Fujica ST701 [1970 - 1976#]
Launched in July 1970, the ST701 was Fuji's first proper system SLR, and a landmark camera: it was the first with a metering system that used two silicon photo diodes. Prior to the ST701, all TTL metering cameras had Cadmium Sulphide (CdS) sensors.
Silicon photo diodes react tens of times faster, with a greater sensitivity range and improved accuracy over conventional CdS photocells, and became universally adopted by other manufacturers, although it took a while; Pentax, for example, first started to use them in their 1975 top of the range K series cameras.
The Fujica ST701 may seem pretty conventional; with its stop-down TTL metering, viewfinder centre-the-needle display, and cloth focal-plane shutter with speeds of 1 to 1/1000th. However, it was slightly smaller than other cameras of the time, and had a nice bright viewfinder; claimed to be nearly 50% brighter because of a silver coated prism and aluminium mirror. Everything you could possibly want to know about the detailed specifications of the ST701 can be found in this wonderfully informative Fujica dealer notebook.
The lens mount was an unmodified Praktica M42 screw fitting, and the ST701 was sold with either a Fujinon 50mm f1.4 (7 elements in 6 groups), or a 55mm f1.8 (6 elements in 4 groups) lens. All the alternative lens options (28mm, 35mm, 100mm, 135mm and 200mm) initially shared a common silver aperture dial, and black metal focus ring with "peaks" or "waves", but variations were introduced over time (see the Fujinon M42 page for more information).
There were three versions of this camera.
The first had a raised and shiny "Fujica" logo on the front of the pentaprism housing.
The second version, released in 1971, had the pentaprism logo engraved and painted black (or white on a black camera), but otherwise appeared to be identical. Judging by the website location of Internet images, this version doesn't appear to have been sold outside of Japan.
The third version came in 1972 (although it didn't appear in the UK until about 1974), and boasted a more radical face-lift ... of the plastic replacing metal variety. The metal rewind knob was changed to a plastic one, as was the self-timer setting lever and the mirror box. It also had a plastic-tipped wind-arm, and black-painted shutter speed dial to match the other black bits. On the plus side, the ST701 gained a hot shoe*, plus a split screen focusing spot in addition to the original micro-prism field.
* This third version ST701 is often cited as being the first SLR with a hot shoe, but that's not true. I can think of three models that were earlier: the 1971 Miranda Auto Sensorex EE, the 1970 Praktica LTL, and the 1968 Yashica TL Electro X.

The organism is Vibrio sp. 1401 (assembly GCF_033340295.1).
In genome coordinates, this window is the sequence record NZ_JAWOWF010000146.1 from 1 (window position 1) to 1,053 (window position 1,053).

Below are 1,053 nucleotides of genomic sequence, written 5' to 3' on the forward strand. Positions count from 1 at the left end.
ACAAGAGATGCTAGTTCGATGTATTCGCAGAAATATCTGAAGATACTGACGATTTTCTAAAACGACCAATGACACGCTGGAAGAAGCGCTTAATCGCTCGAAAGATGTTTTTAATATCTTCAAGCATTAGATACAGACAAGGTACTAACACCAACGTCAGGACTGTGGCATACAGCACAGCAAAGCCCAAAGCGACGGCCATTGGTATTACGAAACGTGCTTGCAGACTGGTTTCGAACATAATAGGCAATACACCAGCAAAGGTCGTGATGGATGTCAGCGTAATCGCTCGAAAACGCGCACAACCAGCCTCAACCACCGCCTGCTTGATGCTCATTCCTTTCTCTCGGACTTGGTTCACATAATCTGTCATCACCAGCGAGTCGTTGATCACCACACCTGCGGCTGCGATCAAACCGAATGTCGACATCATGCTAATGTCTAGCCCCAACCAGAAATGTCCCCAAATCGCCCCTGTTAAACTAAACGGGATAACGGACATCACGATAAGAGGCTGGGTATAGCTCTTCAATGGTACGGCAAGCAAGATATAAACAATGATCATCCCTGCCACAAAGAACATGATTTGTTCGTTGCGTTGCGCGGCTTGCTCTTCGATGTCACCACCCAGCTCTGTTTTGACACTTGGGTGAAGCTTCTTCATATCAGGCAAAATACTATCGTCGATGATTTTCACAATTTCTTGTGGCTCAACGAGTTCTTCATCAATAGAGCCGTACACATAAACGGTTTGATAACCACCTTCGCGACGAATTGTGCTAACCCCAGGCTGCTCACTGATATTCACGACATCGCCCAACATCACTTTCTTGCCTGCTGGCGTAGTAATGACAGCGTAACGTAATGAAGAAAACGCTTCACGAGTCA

(#) The ST701 was still in production in 1975 - according to an article in the UK's Camera User magazine - and so I guess it continued to be made up until Fuji introduced the replacement ST605 in 1976.
The original Fujica ST701 was priced at £76.95, and the third version was advertised at £89.95 in an October 1974 edition of Amateur Photographer (both with an f/1.8 lens). All three models came in chrome or black finishes. Today, the first version seems to be by far the most commonly available.
The problem with ST701 ownership nowadays is its reliance on the defunct mercury battery. Because mercury batteries produced a constant voltage, devices like the ST701 were built without voltage regulation circuitry, and the meter will therefore not work at all with modern and slightly higher voltage batteries. The options are: a) use zinc air batteries, b) get an MR-9 voltage reducing converter, c) buy genuine mercury batteries from Moscow (the wisdom of this option is left to your own judgement).
A copy of the first version's instruction manual can be found at Orphan Cameras.
A copy of the third version's instruction manual can be found at Kim's Fujica website.
Here's a copy of Jon Goodman's excellent light seal replacement instructions for the ST701.
This 1973 advertisement quotes comments made by "Modern Photography" and "Camera 35" magazines about the ST701.
The ST701 was smaller than the 1971 Pentax Spotmatic (this one is an SP500).
This is my first version ST701 with its correct f/1.8 55mm lens: note the raised chrome Fujica pentaprism logo.
Second version ST701: note the engraved and painted Fujica pentaprism logo (Internet image).
Third version ST701: note the hot shoe, plastic wind-arm tip, black top-plate controls, plastic self-timer setting lever, and black mirror box.
Several ST701 adverting leaflets (and the third version ST701's instruction manual) depicted cameras with lenses that had a black aperture dial, and rubber ridged focus grips. These lenses also had an indexing tab and lens lock pit, and thus accommodated open aperture metering with other ST models. The later lenses appear to have been sold only in the home market, and are rarely seen outside of Japan. The third version ST701 was typically fitted with an ST801 type lens, which had a flat profile focus grip, plus meter coupling and lens locking capabilities.